It’s wonderful when God sends a comforter who speaks deeply into my soul. I am blessed to have a few around me that do that for me. And while the church should be full of comforters, they are sparse if the church is skin deep. If I am willing to mourn, or if I’m already mourning, where is the comfort Jesus speaks of with certainty?

  • If I mourn the past, I find comfort in God’s embrace. He says that no pain is wasted and nothing is outside of redemption.
  • If I mourn a betrayal, I find comfort in God’s embrace. Whatever I lack, He promises to provide. He fills me up so I can give and forgive.
  • If I mourn my limitations, I find comfort in God’s embrace. I know that one day I will enjoy eternal life on a new earth. Every single limitation will be eliminated.
  • If I mourn the deterioration of this world, I find comfort in God’s embrace. God’s plan is to restore paradise and make everything shiny and new.

The Comforter and comfort are one in the same. The Comforter speaks the Word and it means something because I have a relationship with the One who speaks it. If I only see comfort as words on a page, they will be hollow when the pain consumes my attention. They’ll be no more satisfying than a Chinese proverb. But if I have a relationship with the Comforter, the scripture He whispers into my soul bring joy, hope, and comfort even in the tears.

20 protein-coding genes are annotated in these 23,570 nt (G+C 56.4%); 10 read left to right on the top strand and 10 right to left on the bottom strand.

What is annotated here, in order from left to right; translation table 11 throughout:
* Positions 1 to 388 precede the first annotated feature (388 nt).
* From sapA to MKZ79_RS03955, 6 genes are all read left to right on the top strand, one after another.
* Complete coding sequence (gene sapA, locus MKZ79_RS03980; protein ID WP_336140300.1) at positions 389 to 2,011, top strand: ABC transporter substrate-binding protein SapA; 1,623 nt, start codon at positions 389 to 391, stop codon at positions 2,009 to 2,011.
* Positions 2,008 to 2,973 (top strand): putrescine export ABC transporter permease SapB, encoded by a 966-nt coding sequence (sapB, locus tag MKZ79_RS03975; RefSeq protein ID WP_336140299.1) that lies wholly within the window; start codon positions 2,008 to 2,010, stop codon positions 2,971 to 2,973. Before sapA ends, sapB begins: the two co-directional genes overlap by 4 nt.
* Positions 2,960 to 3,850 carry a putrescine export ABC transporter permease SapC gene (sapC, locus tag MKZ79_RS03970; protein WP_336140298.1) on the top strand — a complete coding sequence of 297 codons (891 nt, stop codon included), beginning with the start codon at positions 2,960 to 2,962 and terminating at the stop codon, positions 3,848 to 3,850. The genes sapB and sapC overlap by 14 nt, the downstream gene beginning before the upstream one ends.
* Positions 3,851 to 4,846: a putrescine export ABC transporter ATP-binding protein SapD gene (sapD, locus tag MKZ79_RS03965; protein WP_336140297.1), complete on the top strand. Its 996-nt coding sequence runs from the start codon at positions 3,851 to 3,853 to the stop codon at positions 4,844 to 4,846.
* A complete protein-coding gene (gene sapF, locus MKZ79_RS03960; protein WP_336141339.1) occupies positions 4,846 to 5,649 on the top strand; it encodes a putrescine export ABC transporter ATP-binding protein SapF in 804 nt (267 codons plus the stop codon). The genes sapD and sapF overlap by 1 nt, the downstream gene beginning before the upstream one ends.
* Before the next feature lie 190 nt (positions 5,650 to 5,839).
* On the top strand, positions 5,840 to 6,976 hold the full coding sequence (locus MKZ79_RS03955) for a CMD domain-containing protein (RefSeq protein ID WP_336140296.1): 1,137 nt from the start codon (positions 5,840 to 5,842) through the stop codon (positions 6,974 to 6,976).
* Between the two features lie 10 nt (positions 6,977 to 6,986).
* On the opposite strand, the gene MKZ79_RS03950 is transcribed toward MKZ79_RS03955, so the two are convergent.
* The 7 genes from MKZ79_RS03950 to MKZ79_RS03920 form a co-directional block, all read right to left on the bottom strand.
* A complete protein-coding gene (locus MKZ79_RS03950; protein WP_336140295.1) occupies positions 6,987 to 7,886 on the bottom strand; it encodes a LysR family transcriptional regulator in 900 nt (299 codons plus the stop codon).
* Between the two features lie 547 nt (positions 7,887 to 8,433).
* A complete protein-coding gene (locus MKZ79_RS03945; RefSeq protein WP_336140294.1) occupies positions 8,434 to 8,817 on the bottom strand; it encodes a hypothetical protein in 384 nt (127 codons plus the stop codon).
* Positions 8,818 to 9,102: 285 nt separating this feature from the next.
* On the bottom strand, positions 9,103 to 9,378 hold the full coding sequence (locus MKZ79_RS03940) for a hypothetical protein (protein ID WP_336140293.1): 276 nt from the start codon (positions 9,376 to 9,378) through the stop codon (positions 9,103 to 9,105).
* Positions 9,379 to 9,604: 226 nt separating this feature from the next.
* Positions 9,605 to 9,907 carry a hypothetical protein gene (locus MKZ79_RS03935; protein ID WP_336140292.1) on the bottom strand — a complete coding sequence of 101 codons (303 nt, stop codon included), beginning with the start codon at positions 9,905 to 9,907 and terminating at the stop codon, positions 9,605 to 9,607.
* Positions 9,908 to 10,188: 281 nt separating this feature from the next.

Brave children cry. Brave adults cry. You cried and Your Father sent you angels to comfort You. I will not fear that any abyss is too deep. Amen


A Takeover But Not Of The Hostile Kind

[Samuel said to Saul] The Spirit of the LORD will come upon you and you will prophesy with them and will be transformed into another man. And let it be when these signs come upon you that you do as occasion serves you, for God is with you. And it was so, that when he had turned his back to go from Samuel, God gave him another heart. All who knew him earlier saw that and said, “What is this that is come to the son of Kish? Is Saul also among the prophets?” I Samuel 10:6-9 

The Spirit of God came upon certain individuals in the Old Testament and as a result, they came under His influence. They were changed and equipped to fulfill their destiny as king, prophet, or servant. Is it possible that something so amazing and so rare can be taken for granted when it happens today? Yes. I can be so used to the vernacular of the ‘indwelling of the Spirit’ that I’m numb to the sheer wonder of it. The privilege of housing Glory can be tragically lost on me.

At the very moment I believed in Jesus and embraced Him as Lord, the Spirit of the LORD came upon me too. He didn’t make a visitation as He did under the old covenant. He made me His permanent dwelling place and transformed me into a new person. The same phenomenon that Saul experienced happened to me. At my spiritual birth, I was called to an eternal destiny and am fully equipped to accomplish it under the power of God’s anointing.